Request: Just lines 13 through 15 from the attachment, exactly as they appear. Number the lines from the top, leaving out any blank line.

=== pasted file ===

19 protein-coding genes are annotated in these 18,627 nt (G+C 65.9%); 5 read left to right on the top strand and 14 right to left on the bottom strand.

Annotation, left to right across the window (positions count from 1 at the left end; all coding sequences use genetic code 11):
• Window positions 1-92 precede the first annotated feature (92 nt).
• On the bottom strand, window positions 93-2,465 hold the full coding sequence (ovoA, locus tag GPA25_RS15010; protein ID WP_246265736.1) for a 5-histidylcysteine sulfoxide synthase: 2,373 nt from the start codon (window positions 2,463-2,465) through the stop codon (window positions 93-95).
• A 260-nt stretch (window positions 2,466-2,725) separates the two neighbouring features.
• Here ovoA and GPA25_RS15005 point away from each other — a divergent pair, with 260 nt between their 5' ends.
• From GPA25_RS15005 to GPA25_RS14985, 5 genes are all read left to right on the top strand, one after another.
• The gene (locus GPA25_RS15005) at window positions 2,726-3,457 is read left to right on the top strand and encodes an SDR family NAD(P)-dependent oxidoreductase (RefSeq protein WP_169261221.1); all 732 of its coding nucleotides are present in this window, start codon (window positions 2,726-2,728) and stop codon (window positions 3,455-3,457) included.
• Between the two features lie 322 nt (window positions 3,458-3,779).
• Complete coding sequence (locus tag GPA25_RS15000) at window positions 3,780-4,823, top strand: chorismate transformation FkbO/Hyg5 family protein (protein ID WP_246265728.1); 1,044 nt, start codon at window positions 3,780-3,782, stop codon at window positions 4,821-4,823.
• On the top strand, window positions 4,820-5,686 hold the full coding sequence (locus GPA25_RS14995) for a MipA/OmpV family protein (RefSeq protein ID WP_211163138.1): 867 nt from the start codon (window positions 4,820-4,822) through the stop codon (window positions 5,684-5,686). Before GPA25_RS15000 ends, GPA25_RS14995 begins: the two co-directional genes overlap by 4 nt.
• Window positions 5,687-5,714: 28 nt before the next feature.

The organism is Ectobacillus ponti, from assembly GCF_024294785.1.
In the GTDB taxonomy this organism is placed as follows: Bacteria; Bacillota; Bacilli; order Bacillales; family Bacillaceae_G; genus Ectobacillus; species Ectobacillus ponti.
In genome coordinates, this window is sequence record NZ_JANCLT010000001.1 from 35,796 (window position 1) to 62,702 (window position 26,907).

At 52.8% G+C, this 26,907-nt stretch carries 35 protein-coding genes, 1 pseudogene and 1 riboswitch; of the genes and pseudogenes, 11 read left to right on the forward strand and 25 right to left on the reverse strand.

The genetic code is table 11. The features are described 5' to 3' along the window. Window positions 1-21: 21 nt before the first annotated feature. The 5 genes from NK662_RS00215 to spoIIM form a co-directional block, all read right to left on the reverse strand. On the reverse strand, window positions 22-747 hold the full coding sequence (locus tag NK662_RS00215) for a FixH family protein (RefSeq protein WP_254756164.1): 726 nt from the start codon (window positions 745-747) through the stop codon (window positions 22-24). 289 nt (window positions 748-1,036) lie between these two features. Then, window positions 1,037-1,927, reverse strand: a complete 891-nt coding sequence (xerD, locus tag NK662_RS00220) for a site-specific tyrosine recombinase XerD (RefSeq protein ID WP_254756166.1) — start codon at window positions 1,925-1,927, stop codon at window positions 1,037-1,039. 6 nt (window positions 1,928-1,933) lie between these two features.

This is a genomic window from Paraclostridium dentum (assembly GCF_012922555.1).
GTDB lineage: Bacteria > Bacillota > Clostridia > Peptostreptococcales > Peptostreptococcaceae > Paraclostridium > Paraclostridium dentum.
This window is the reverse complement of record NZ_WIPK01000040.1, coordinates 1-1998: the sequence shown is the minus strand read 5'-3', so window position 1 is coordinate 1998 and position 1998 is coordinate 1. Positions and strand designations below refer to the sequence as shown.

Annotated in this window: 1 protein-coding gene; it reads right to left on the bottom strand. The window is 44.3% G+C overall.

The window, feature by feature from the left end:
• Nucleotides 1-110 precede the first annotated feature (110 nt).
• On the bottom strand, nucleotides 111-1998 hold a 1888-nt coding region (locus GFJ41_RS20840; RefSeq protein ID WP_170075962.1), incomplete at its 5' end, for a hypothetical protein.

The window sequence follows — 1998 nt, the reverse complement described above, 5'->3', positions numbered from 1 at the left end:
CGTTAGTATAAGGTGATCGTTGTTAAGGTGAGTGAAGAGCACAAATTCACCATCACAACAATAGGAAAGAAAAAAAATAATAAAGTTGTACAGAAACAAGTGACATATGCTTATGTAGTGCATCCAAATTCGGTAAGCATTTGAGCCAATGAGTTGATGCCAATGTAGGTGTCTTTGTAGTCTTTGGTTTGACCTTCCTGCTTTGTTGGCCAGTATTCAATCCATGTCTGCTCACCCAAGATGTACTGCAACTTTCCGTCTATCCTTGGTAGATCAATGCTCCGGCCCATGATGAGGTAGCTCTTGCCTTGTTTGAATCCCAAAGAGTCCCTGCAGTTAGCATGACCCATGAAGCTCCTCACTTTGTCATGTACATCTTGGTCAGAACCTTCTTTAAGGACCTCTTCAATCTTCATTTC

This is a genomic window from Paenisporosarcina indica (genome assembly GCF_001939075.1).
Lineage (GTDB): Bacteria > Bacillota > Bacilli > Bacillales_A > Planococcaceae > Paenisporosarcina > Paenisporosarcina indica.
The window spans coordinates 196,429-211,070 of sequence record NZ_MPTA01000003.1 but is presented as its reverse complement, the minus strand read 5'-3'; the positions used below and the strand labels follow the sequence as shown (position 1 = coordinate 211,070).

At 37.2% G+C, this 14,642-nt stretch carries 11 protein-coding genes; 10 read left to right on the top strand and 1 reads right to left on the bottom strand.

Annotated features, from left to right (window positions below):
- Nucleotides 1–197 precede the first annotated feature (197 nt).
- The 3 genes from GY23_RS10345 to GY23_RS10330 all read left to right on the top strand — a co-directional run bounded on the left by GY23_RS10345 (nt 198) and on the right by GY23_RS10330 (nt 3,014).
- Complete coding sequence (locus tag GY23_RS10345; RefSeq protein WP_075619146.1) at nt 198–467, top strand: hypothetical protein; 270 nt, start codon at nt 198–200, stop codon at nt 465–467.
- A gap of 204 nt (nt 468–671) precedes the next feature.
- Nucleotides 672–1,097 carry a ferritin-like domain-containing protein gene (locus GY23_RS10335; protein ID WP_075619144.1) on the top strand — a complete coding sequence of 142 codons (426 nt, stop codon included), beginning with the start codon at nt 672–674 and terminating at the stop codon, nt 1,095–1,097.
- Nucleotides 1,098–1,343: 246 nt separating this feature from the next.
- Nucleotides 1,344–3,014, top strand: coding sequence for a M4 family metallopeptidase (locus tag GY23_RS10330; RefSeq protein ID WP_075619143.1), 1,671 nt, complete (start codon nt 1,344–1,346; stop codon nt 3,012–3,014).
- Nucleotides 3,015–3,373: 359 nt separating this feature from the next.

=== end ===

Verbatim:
The organism is Ectobacillus ponti, from assembly GCF_024294785.1.
In the GTDB taxonomy this organism is placed as follows: Bacteria; Bacillota; Bacilli; order Bacillales; family Bacillaceae_G; genus Ectobacillus; species Ectobacillus ponti.
In genome coordinates, this window is sequence record NZ_JANCLT010000001.1 from 35,796 (window position 1) to 62,702 (window position 26,907).